Late in September, when stock markets around the world went into spasms of anxiety following news that Chinese real estate giant Evergrande might go bankrupt, the shockwaves reached all the way to Latin America, about as far from the Chinese mainland as one can get. In fact, South American markets dropped even more than those in the United States, even though Evergrande has had little, if any, contact with the region. That’s because Latin American economies are not just deeply entwined with China, but are increasingly dependent on its growth to sustain their own.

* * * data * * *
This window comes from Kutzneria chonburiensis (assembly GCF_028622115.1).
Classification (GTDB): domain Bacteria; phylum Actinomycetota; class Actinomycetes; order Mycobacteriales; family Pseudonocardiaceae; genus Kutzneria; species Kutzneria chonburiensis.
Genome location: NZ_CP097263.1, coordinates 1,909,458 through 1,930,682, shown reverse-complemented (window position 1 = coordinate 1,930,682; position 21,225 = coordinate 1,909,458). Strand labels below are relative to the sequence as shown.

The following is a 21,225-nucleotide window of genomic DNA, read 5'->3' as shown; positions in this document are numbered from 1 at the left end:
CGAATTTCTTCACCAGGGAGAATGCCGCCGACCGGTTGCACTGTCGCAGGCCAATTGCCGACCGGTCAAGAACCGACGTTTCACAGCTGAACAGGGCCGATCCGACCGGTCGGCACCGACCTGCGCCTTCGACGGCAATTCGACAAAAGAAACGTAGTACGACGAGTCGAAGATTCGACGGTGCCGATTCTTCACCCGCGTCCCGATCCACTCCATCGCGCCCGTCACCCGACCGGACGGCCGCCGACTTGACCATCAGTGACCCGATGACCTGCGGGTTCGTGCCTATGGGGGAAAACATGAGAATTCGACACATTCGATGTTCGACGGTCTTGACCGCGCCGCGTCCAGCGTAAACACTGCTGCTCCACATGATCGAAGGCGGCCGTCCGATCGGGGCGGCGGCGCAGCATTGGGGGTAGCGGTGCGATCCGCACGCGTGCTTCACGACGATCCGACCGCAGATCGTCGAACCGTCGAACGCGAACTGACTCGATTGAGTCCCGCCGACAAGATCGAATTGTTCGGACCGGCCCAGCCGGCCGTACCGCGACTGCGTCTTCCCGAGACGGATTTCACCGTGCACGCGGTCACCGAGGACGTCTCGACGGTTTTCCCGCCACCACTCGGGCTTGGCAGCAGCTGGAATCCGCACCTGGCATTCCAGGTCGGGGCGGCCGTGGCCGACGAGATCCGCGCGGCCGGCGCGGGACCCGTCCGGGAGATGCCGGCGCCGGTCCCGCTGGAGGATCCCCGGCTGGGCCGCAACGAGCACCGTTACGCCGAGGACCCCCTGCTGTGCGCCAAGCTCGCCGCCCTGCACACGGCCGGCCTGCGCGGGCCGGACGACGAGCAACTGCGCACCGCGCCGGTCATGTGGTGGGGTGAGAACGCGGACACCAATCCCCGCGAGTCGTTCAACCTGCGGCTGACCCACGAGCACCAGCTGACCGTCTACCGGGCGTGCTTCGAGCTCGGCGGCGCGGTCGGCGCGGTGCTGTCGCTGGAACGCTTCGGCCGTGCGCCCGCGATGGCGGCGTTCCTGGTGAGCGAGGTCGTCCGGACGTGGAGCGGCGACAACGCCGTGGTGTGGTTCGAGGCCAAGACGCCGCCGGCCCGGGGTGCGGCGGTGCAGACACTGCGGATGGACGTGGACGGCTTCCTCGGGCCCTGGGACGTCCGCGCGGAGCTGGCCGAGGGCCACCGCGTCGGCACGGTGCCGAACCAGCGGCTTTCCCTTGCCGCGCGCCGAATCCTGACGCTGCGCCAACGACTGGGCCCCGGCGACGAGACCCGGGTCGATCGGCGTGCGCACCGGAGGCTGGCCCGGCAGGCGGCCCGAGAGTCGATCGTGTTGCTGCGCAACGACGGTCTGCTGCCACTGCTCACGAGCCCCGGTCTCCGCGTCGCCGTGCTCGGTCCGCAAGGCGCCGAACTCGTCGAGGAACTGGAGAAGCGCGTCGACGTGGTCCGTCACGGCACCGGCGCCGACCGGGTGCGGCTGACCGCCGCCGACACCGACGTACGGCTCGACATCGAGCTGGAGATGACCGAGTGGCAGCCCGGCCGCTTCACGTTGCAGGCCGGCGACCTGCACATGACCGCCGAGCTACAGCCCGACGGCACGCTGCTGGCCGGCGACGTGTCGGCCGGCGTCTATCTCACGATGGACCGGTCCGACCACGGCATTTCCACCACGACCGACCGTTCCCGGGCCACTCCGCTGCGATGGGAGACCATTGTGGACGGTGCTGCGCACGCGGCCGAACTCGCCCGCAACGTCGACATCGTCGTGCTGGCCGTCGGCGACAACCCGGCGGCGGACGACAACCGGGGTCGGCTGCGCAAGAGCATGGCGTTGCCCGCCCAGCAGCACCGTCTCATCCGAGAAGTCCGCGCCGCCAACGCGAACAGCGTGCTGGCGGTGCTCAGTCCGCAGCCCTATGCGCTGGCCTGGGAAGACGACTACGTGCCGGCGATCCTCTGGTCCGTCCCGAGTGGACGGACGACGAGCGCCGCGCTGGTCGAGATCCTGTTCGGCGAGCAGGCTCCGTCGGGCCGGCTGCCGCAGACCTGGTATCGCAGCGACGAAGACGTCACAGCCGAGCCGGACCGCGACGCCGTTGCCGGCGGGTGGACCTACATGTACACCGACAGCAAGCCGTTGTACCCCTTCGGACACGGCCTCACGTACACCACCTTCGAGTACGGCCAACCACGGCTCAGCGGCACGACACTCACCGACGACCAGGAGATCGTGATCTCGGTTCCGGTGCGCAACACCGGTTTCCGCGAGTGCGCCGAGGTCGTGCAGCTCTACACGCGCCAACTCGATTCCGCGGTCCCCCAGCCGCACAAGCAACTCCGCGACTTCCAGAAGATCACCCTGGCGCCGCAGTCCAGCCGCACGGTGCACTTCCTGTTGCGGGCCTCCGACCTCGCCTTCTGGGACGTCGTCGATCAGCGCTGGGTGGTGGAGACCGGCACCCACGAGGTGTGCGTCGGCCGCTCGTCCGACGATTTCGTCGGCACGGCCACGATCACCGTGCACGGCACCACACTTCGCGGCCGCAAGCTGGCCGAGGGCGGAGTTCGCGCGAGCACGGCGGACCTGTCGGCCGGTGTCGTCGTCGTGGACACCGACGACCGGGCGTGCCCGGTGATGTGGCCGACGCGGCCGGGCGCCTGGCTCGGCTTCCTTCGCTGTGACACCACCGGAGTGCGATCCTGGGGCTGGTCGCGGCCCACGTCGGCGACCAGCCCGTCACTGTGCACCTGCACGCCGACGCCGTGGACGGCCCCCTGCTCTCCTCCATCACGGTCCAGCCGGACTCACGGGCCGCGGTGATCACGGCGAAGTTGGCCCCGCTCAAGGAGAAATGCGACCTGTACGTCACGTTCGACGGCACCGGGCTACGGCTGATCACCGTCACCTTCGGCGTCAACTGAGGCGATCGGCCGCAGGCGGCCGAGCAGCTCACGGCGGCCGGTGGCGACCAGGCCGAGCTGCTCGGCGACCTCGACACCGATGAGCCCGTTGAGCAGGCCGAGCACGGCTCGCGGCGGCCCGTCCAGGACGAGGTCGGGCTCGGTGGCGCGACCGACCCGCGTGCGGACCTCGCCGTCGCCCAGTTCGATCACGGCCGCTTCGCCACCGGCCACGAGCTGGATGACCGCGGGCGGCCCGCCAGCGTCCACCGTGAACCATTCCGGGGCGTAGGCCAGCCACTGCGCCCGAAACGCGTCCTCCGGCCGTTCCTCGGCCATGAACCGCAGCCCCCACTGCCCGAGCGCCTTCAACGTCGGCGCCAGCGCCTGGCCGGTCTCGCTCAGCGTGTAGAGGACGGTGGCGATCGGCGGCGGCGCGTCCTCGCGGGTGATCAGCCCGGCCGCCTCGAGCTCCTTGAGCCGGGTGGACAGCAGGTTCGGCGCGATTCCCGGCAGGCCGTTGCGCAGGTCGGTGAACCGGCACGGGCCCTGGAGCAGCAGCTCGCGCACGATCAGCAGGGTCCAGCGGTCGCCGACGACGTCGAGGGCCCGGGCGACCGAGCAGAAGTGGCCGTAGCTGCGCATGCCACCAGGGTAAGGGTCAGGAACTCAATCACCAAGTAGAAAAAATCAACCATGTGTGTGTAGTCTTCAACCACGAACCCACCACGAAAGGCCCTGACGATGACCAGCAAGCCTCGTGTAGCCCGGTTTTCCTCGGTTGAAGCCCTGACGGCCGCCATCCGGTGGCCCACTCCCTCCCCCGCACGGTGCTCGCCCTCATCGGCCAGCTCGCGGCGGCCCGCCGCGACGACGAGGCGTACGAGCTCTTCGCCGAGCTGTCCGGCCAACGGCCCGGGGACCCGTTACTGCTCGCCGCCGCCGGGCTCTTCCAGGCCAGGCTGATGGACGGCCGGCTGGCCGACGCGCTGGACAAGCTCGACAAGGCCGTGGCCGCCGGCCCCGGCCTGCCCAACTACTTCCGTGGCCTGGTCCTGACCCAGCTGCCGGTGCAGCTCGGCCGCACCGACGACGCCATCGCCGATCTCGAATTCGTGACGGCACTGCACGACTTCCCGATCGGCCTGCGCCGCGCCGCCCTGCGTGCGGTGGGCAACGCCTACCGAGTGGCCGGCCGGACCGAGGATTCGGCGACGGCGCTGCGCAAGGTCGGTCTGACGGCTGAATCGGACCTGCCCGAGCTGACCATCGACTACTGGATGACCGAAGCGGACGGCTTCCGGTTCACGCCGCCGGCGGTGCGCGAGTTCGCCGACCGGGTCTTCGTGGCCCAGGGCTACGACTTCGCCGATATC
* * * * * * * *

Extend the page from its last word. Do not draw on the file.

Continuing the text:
The drama of Evergrande, with its $300 billion in debt—larger than the economies of 3 out of every 4 countries on Earth—is still far from over. But its struggles point to problems in the Chinese economy that could pose an even greater, longer-term danger to Latin America.
Beijing’s efforts to protect the impressive rates of economic growth it achieved in recent decades are now facing stiff headwinds. Premier Li Keqiang finally recognized this fact during a gathering in Beijing a few weeks ago, admitting that “new downward pressures” have taken a toll on growth. He listed the stubborn persistence of the coronavirus pandemic, supply chain disruptions, energy shortages, a steep climb in commodity prices and climate-related disasters—including major flooding in recent weeks—as culprits.